If you are reasonably comfortable in Brazil you go to private school, if not you go to the state schools, which by all accounts are a lost cause - or you will be if you go to one.
Around town you can spot the private school kids - all white in freshly pressed coloured t-shirt and shorts, in an orderly line in a park, museum or cultural centre. The rest are hanging out, playing football in the street or at least not so visible.
The school in Heliopolis is the culmination of the self helping, self organising spirit that pervades the shanty town. The head is relaxed and casual but a man on a mission. In 1999 a 16 year old girl pupil was murdered on her way home, shot five times. He tells how, on his way out of the morgue, he decided that things had to change, that the school should take responsibility and take a leadership role in the community. In effect that that the moral reconstruction of the favella should start with the children and they in turn would lead Heliopolis in a new direction.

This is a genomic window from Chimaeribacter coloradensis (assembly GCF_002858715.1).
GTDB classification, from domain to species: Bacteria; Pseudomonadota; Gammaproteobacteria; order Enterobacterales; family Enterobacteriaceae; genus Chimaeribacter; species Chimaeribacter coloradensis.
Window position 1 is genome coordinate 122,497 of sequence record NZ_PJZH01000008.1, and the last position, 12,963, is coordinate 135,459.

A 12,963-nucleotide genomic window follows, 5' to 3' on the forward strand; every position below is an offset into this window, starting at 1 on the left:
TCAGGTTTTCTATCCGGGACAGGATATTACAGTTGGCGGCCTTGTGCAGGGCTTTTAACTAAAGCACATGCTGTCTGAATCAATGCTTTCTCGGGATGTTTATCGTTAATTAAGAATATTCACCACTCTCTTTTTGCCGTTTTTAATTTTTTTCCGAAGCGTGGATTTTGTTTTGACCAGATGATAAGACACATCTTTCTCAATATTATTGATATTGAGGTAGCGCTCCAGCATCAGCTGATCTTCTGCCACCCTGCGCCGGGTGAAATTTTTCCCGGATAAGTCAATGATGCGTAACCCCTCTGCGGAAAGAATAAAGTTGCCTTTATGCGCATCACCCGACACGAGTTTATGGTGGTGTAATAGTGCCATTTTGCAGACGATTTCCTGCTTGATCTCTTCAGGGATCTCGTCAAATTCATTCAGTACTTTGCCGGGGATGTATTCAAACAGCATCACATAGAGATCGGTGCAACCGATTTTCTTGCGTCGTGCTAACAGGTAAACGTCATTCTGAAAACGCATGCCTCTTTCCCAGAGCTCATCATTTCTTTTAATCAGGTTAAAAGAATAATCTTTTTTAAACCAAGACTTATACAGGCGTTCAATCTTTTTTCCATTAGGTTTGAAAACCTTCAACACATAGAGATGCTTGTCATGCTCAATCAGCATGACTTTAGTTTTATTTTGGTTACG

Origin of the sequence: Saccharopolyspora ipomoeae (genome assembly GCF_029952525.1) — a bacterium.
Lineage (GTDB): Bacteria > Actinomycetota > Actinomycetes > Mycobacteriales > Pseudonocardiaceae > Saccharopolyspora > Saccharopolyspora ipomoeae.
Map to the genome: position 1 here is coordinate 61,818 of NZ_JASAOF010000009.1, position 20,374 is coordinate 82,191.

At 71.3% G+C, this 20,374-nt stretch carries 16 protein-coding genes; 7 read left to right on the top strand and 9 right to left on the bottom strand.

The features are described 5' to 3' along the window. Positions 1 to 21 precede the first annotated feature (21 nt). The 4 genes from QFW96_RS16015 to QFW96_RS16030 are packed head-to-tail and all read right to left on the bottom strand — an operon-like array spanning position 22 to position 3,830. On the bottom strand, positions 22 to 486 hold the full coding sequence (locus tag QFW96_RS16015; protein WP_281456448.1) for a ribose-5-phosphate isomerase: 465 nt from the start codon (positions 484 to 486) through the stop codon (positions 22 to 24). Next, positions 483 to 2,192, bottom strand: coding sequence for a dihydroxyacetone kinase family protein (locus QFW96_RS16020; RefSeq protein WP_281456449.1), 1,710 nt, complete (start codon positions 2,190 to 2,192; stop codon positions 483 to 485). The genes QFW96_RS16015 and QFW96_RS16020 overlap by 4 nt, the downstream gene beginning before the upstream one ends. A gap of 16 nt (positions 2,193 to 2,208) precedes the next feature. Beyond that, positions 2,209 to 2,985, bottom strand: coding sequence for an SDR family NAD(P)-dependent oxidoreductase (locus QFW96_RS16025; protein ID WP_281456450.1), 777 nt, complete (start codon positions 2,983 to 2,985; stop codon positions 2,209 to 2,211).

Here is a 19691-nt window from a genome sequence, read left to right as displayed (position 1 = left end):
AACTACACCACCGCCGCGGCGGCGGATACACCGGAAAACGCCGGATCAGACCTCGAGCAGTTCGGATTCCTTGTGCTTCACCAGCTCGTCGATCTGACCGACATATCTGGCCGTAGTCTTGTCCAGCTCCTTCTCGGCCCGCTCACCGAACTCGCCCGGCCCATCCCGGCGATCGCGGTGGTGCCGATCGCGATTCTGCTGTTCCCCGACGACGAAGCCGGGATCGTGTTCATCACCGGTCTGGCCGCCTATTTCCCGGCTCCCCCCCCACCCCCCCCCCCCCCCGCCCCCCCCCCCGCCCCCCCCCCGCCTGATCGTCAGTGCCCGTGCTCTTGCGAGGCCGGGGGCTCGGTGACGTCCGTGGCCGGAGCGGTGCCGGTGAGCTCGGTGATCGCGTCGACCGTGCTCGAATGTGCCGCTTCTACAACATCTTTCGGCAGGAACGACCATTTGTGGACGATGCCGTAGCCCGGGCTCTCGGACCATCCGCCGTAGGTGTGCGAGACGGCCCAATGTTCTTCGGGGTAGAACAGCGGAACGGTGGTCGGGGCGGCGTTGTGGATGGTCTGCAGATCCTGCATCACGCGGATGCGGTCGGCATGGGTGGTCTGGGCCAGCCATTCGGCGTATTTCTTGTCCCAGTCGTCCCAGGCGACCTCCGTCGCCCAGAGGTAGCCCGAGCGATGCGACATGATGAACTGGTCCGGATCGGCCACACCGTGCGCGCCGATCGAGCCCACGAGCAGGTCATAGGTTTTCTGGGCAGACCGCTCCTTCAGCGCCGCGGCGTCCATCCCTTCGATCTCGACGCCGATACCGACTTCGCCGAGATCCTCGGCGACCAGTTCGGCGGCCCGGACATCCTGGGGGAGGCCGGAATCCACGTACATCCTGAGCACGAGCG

The first statement back then was to hold a Peace March through the streets, to lay down their intent. This now happens every year, but it is in the day to teaching that the work is really done.
We are taken on a tour of the school which now has an attached cultural and science centre - a communal place for the development of the mechanical arts - science, art, theatre and so on. In the main classroom there are over 100 children, a giant of a class. But they are seated in clusters of six each around a table and serviced by about 4 or so teachers. The tables break off into smaller rooms to work on a project and then come back to the main class to feed back and teach the others what they have learned. In this Q & A the children are sharp and witty, but also quiet and all well behaved. It is impressive to see a school working well, not just as a place of education, but also as a social model.
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